dom they have no such power nor liberty? Where the law makes a certain heir, there is a necessitation to one; where the law doth not name a certain heir, there is no necessitation to one, and there they have power or liberty to choose. An hereditary prince may be as grateful and acceptable to his subjects, and as willingly received by them (according to that liberty which is opposed to compulsion or violence), as he who is chosen; yet he is not therefore an elective prince. In Germany all the nobility and commons may assent to the choice of the emperor, or be well pleased

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PART with it when it is concluded; yet none of them elect or

choose the emperor, but only those six princes who have a consultative, deliberative, and determinative power in his election. And if their votes or suffrages be equally divided, three to three, then the king of Bohemia hath the casting voiceo So likewise in corporations or commonwealths, sometimes the people, sometimes the common council, have power to name so many persons for such an office, and the supreme magistrate, or senate, or lesser council respectively, to choose one of those. And all this is done with that caution and secrecy, by billets or other means, that no man knows which way any man gave his vote, or th whom to

offended. If it were necessarily and inevitably predetermined, that this individual person and no other shall and must be chosen, what needed all this circuit and caution, to do that which is not possible to be done otherwise, which one may do as well as a thousand, and for doing of which no rational man can be offended, if the electors were necessarily predetermined to elect this man and no other? And though T. H. was pleased to pass by my university instance, yet I may not, until I see what he is able to say unto it. The junior of the mess in Cambridge divides the meat into four parts. The senior chooseth first, then the second and third in their order. The junior is determined to one, and hath no choice left; unless it be to choose whether he will take that part which the rest have refused, or none at all. It may be, this part is more agreeable to his mind than any of the others would have been, but for all that he cannot be said to choose it, because he is determined to this one. Even such a liberty of election is that which is established by T. H.: or rather much worse, in two respects. The junior hath yet a liberty of contradiction left, to choose whether he will take that part or not take any part ; but he who is precisely predetermined to the choice of this object, hath no liberty to refuse it. Secondly, the junior, by dividing carefully, may preserve to himself an equal share; but he who is wholly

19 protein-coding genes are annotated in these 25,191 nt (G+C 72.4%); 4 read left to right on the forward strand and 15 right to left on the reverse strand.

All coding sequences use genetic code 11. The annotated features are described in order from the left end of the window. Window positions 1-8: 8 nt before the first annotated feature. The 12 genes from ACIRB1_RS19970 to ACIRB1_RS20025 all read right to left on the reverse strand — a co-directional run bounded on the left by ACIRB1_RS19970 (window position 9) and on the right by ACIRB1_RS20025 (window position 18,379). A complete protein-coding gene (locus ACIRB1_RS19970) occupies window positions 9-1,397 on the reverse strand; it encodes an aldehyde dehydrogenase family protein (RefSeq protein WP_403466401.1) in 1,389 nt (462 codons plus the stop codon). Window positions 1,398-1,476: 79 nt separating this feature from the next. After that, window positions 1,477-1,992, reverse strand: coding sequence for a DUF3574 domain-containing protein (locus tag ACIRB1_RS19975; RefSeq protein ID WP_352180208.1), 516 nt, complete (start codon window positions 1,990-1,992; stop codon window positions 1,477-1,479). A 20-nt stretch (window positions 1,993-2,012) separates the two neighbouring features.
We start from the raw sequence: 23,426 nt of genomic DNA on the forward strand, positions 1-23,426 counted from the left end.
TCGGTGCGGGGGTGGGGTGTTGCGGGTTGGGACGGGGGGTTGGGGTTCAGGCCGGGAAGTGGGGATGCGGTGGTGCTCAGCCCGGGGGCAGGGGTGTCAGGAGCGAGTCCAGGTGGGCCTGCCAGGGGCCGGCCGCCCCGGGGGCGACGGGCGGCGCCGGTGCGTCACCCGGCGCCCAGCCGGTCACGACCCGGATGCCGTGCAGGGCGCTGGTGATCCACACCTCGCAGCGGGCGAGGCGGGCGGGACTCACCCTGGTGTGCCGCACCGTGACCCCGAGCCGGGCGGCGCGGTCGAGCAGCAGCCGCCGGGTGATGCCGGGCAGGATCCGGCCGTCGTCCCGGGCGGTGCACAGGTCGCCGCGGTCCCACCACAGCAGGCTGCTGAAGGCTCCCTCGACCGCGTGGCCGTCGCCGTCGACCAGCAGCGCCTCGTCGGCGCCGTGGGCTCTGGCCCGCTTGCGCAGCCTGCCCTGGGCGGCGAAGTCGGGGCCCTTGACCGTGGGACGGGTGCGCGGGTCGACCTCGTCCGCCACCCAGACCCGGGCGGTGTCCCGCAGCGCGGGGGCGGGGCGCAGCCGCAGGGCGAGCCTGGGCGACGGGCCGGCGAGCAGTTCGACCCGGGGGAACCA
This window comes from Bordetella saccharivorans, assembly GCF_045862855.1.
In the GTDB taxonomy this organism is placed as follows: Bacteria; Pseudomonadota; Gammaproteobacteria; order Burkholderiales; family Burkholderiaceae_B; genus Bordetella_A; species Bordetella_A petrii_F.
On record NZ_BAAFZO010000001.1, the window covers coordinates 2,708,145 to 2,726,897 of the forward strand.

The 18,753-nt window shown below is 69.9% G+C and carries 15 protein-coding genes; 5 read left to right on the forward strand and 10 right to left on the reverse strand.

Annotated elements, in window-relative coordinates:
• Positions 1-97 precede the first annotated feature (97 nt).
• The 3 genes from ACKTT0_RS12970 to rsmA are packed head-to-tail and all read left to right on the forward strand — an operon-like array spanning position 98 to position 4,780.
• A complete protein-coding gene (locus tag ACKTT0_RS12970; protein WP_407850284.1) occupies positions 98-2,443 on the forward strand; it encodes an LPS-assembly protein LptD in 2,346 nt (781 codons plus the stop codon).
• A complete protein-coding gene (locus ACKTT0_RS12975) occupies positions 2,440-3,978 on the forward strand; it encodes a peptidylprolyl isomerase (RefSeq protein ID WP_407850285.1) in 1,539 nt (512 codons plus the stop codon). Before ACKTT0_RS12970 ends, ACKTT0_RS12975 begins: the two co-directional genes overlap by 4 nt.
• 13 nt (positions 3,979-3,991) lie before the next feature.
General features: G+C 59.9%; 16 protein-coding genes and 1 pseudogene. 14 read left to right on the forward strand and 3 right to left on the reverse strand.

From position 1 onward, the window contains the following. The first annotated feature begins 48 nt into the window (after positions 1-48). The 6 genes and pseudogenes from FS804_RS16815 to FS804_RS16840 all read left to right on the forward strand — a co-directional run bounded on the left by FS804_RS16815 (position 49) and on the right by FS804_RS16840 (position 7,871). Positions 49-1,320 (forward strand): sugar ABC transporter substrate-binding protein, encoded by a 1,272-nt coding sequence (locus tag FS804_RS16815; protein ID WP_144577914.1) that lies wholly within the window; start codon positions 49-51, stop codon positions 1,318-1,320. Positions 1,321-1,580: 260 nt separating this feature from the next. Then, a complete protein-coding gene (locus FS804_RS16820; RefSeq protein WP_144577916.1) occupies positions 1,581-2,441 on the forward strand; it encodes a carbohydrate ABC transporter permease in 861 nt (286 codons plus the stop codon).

• [This is the account given by The- tracts in the beginning of Goldastus as odoric a Niem, as quoted by Schardius, just quoted, and Robertson's Hist, of De Elect. Imper., c. i. inter Goldast. Charles V., Introd., Proofs and IllusPolit. Imper. p. 12

For a more cor- trations, note xli. $ 2. ] lect account of the matter, sce the


determined by extrinsecal causes, is left altogether to the Discourse mercy and disposition of another. Thirdly, I prove it by the texts alleged. Numb. xxx. 13 ; 3. (Holy